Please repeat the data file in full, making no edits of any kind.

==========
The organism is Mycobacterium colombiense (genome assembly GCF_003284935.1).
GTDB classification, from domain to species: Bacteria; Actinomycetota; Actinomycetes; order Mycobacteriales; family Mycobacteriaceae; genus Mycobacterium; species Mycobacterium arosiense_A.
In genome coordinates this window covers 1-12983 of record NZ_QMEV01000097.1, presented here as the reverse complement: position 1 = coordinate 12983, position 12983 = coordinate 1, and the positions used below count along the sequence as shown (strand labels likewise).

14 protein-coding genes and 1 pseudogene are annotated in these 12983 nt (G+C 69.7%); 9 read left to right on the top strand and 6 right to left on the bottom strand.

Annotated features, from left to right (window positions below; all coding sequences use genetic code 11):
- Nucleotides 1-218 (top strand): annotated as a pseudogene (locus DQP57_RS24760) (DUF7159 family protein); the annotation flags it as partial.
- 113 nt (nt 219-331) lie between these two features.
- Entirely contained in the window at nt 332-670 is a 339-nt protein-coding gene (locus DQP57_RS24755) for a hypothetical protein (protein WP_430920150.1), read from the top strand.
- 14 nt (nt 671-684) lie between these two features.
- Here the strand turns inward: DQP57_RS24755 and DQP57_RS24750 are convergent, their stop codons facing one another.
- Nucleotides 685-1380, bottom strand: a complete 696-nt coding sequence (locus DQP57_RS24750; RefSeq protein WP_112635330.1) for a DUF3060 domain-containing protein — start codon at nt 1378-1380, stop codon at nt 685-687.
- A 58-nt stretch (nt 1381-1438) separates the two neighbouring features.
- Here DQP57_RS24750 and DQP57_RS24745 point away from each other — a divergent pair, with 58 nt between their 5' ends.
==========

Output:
The organism is Mycobacterium colombiense (genome assembly GCF_003284935.1).
GTDB classification, from domain to species: Bacteria; Actinomycetota; Actinomycetes; order Mycobacteriales; family Mycobacteriaceae; genus Mycobacterium; species Mycobacterium arosiense_A.
In genome coordinates this window covers 1-12983 of record NZ_QMEV01000097.1, presented here as the reverse complement: position 1 = coordinate 12983, position 12983 = coordinate 1, and the positions used below count along the sequence as shown (strand labels likewise).

14 protein-coding genes and 1 pseudogene are annotated in these 12983 nt (G+C 69.7%); 9 read left to right on the top strand and 6 right to left on the bottom strand.

Annotated features, from left to right (window positions below; all coding sequences use genetic code 11):
- Nucleotides 1-218 (top strand): annotated as a pseudogene (locus DQP57_RS24760) (DUF7159 family protein); the annotation flags it as partial.
- 113 nt (nt 219-331) lie between these two features.
- Entirely contained in the window at nt 332-670 is a 339-nt protein-coding gene (locus DQP57_RS24755) for a hypothetical protein (protein WP_430920150.1), read from the top strand.
- 14 nt (nt 671-684) lie between these two features.
- Here the strand turns inward: DQP57_RS24755 and DQP57_RS24750 are convergent, their stop codons facing one another.
- Nucleotides 685-1380, bottom strand: a complete 696-nt coding sequence (locus DQP57_RS24750; RefSeq protein WP_112635330.1) for a DUF3060 domain-containing protein — start codon at nt 1378-1380, stop codon at nt 685-687.
- A 58-nt stretch (nt 1381-1438) separates the two neighbouring features.
- Here DQP57_RS24750 and DQP57_RS24745 point away from each other — a divergent pair, with 58 nt between their 5' ends.